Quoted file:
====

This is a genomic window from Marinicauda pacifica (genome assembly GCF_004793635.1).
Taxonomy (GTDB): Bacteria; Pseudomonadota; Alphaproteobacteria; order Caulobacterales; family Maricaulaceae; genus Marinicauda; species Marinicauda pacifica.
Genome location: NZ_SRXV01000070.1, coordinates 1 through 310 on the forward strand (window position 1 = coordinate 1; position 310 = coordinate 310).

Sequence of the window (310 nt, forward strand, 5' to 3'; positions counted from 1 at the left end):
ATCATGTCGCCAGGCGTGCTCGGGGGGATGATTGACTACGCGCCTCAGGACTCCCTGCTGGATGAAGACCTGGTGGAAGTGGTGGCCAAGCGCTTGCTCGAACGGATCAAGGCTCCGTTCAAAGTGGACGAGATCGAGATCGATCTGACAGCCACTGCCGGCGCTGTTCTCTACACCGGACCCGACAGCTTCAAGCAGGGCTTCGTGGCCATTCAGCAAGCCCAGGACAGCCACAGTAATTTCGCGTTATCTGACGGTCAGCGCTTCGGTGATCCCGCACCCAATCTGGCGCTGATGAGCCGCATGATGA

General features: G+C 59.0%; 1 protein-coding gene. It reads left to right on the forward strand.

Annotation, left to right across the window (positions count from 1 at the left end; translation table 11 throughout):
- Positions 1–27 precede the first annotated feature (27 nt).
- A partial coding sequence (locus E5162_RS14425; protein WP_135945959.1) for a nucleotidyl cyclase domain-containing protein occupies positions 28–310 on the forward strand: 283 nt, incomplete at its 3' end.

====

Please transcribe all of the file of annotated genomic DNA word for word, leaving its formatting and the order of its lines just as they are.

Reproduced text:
This is a genomic window from Marinicauda pacifica (genome assembly GCF_004793635.1).
Taxonomy (GTDB): Bacteria; Pseudomonadota; Alphaproteobacteria; order Caulobacterales; family Maricaulaceae; genus Marinicauda; species Marinicauda pacifica.
Genome location: NZ_SRXV01000070.1, coordinates 1 through 310 on the forward strand (window position 1 = coordinate 1; position 310 = coordinate 310).

Sequence of the window (310 nt, forward strand, 5' to 3'; positions counted from 1 at the left end):
ATCATGTCGCCAGGCGTGCTCGGGGGGATGATTGACTACGCGCCTCAGGACTCCCTGCTGGATGAAGACCTGGTGGAAGTGGTGGCCAAGCGCTTGCTCGAACGGATCAAGGCTCCGTTCAAAGTGGACGAGATCGAGATCGATCTGACAGCCACTGCCGGCGCTGTTCTCTACACCGGACCCGACAGCTTCAAGCAGGGCTTCGTGGCCATTCAGCAAGCCCAGGACAGCCACAGTAATTTCGCGTTATCTGACGGTCAGCGCTTCGGTGATCCCGCACCCAATCTGGCGCTGATGAGCCGCATGATGA

General features: G+C 59.0%; 1 protein-coding gene. It reads left to right on the forward strand.

Annotation, left to right across the window (positions count from 1 at the left end; translation table 11 throughout):
- Positions 1–27 precede the first annotated feature (27 nt).
- A partial coding sequence (locus E5162_RS14425; protein WP_135945959.1) for a nucleotidyl cyclase domain-containing protein occupies positions 28–310 on the forward strand: 283 nt, incomplete at its 3' end.